By Laird Everitt
Recently, Conservatives have been making broad accusations that the Occupy Wall Street movement is “anti-Semitic,” despite no real evidence to indicate this is true. Understandably, many of the Occupy protesters—including Jewish ones—are outraged. To them, I can only say, “I know how you feel.”
I’ve worked in the gun violence prevention field now for 11 years. In September of last year, I published a blog at Waging Nonviolence that debunked an argument that has become fashionable in right wing circles—namely, that gun control is “racist.” Not long ago, you would have had to search the darkest recesses of the pro-gun movement to find anyone making this claim. But following the Supreme Court’s split ruling in McDonald v. Chicago—in which the Citizens United wing of the Court agreed with an African-American plaintiff that Chicago’s handgun ban was unconstitutional—it became all the rage.
While some moderate political commentators have flirted with the smear, the folks who are really pushing it are those you’d expect: the Washington Times, the National Review, self-employed pro-gun bloggers, etc. Which is why I was quite disturbed when I saw UCLA Law Professor Adam Winkler embrace the “gun control is racist” charge in his brand new book Gunfight.
I know Winkler. I’ve heard him speak in person and on the radio. I’ve read his articles. And he always struck me as a very intelligent, reasonable, and politically moderate guy. But that’s the point—Winkler’s central thesis in Gunfight, in a nutshell, is “The gun rights movement is extreme, the gun control movement is extreme, and I’m right here in the middle to show you how we should deal with this issue.”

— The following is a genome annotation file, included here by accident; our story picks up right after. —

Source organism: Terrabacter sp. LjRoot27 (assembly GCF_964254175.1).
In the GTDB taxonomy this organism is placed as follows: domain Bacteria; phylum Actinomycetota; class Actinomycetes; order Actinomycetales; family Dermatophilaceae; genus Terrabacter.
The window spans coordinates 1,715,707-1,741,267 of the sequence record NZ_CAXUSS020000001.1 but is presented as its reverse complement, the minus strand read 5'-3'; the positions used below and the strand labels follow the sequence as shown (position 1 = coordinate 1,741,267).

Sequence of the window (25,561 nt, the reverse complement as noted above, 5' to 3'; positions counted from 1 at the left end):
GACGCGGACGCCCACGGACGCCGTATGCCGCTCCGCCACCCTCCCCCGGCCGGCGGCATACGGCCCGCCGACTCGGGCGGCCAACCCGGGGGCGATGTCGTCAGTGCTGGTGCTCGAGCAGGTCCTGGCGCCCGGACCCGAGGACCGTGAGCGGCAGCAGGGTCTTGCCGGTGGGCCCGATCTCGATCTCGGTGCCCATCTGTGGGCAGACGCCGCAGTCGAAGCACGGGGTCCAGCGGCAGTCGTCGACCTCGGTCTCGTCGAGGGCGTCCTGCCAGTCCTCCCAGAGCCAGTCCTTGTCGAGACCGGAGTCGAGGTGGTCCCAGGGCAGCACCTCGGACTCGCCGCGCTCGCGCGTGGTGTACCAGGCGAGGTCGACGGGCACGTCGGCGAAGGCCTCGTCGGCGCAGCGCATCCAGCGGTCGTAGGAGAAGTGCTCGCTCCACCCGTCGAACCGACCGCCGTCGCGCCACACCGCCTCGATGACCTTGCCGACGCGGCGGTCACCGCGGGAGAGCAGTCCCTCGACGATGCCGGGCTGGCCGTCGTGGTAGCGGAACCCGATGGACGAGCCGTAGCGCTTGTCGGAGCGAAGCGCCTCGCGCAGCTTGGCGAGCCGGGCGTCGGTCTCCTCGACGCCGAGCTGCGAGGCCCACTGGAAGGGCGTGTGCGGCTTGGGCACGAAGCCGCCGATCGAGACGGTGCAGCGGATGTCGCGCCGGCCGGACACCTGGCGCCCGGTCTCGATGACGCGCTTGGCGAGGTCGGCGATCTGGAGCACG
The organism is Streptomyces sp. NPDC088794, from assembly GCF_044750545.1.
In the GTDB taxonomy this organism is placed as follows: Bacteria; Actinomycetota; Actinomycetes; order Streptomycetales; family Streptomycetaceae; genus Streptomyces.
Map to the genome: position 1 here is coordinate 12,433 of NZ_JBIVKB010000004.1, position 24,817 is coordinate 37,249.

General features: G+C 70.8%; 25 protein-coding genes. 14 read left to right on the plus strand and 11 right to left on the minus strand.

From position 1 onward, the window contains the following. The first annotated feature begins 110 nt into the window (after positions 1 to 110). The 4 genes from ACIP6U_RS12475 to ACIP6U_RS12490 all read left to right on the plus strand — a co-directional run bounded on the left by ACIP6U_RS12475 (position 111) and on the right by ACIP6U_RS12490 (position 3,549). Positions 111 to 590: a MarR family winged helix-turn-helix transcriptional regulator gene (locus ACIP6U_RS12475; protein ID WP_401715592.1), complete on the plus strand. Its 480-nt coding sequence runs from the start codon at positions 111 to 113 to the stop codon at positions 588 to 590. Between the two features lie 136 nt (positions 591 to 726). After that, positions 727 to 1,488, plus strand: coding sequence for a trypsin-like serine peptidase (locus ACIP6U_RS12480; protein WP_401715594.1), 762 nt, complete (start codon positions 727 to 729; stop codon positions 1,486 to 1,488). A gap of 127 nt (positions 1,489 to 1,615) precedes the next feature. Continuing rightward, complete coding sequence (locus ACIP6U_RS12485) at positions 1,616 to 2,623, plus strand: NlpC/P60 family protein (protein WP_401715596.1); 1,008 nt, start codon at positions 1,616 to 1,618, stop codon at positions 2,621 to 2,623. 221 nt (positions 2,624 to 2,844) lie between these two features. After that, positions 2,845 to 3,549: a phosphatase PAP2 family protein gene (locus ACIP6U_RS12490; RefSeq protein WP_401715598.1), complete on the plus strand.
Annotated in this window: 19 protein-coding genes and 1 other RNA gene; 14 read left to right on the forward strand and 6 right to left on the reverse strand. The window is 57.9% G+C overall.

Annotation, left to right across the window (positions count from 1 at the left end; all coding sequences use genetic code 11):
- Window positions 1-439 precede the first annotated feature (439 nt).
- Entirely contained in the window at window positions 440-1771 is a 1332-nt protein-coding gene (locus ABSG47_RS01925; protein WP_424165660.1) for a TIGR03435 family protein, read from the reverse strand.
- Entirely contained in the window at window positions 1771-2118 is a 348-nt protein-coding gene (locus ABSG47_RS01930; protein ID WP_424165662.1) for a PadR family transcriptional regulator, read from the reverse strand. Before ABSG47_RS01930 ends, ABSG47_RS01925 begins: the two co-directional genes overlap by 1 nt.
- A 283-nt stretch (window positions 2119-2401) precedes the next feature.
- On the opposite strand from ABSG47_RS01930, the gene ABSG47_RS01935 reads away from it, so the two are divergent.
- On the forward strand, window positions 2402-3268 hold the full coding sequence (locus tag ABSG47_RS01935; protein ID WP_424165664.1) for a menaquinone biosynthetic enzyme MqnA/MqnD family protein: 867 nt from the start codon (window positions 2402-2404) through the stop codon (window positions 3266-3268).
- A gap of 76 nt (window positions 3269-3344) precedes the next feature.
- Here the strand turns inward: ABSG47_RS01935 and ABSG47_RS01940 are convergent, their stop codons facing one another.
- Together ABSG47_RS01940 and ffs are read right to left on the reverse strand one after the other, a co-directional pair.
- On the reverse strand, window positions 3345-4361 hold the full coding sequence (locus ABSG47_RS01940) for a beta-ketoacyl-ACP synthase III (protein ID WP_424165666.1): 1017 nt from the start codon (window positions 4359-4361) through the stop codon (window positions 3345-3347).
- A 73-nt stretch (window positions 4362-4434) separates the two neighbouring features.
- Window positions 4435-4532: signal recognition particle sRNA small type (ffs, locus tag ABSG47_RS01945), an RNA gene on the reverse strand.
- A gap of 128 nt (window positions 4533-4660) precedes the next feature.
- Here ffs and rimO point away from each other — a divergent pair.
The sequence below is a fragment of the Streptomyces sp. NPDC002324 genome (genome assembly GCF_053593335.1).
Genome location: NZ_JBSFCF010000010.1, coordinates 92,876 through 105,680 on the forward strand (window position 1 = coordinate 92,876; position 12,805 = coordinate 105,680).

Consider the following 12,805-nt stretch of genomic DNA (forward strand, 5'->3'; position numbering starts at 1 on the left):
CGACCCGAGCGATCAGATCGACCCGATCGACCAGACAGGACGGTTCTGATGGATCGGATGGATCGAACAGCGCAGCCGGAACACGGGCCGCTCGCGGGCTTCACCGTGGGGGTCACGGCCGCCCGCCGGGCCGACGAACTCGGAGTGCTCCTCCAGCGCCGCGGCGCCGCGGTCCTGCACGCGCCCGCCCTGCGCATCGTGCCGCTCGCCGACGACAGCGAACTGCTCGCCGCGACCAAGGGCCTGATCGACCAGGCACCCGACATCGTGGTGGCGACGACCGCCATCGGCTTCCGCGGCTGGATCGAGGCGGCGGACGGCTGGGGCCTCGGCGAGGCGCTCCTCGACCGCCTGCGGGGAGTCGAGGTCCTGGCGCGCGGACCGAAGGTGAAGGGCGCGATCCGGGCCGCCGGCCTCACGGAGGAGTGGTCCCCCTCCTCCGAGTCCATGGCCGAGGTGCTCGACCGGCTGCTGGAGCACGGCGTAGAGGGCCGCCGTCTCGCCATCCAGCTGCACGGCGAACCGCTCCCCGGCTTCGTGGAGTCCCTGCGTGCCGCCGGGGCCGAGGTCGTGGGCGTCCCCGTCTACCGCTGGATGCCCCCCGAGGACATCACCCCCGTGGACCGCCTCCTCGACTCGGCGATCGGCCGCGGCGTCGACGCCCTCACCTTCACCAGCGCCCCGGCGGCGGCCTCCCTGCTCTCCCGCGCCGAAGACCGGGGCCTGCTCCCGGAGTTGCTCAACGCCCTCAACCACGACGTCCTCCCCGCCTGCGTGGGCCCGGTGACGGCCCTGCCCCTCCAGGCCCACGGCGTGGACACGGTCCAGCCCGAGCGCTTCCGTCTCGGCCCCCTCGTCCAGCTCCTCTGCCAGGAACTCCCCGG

The problem with that argument, as the New York Times Book Review pointed out, is it’s not really accurate:
[Winkler] suggests the debate over guns today is dominated by “strident groups: one set on getting rid of the guns; the other determined to stop guns from being restricted in even modest ways” and that both sides are vociferous and loathe to compromise. Mr. Winkler supplies a lot of examples of pro-gun extremism.
He quotes Ron Paul saying that…a “lack of respect for the Second Amendment” contributed “a whole lot to the disaster of 9/11.”
He also quotes Wayne LaPierre, executive vice president of the National Rifle Association, asserting that the “U.N. wants to impose on the U.S.” nothing less than “total gun prohibition,” a sentiment held by many militia-group members as well.
But Mr. Winkler implies that gun control advocacy is similarly defined by extremists—by people who would like to “eliminate all privately owned firearms—or, at least, make the United States more like England, where handguns are illegal and all other guns are rare.” And in doing so Mr. Winkler ignores or plays down the many reasonable, centrist arguments made, for instance, by Senator Charles E. Schumer, Democrat of New York, and Mayors Against Illegal Guns, a group led by Michael R. Bloomberg of New York.
Personally, I’m still waiting to find out which gun control organizations in the United States are advocating that we “eliminate all privately owned firearms.” I’ve been working in this movement now for over a decade and I have yet to meet them. In fact, I don’t know of any “dominant,” modern gun control organization that has ever argued for any such thing. And Winkler, of course, is well aware that the Supreme Court’s 2008 D.C. v. Heller decision took bans of anything but “dangerous and unusual” firearms completely off the table (in the minds of theCitizens United Five, this would likely include fully automatic machine guns andpossibly certain semiautomatic assault rifles, but nothing else). Gun bans are no longer a policy option even for select localities.
But that reality didn’t stop Winkler from throwing gun violence prevention advocates under the bus to sell books. And unfortunately, “extreme” isn’t the only label we were hit with. Because the gun rights movement is racist (Winklernotes that “one of the few places you can easily find virulent racist literature is at a gun show”), then the gun control movement has to be, too.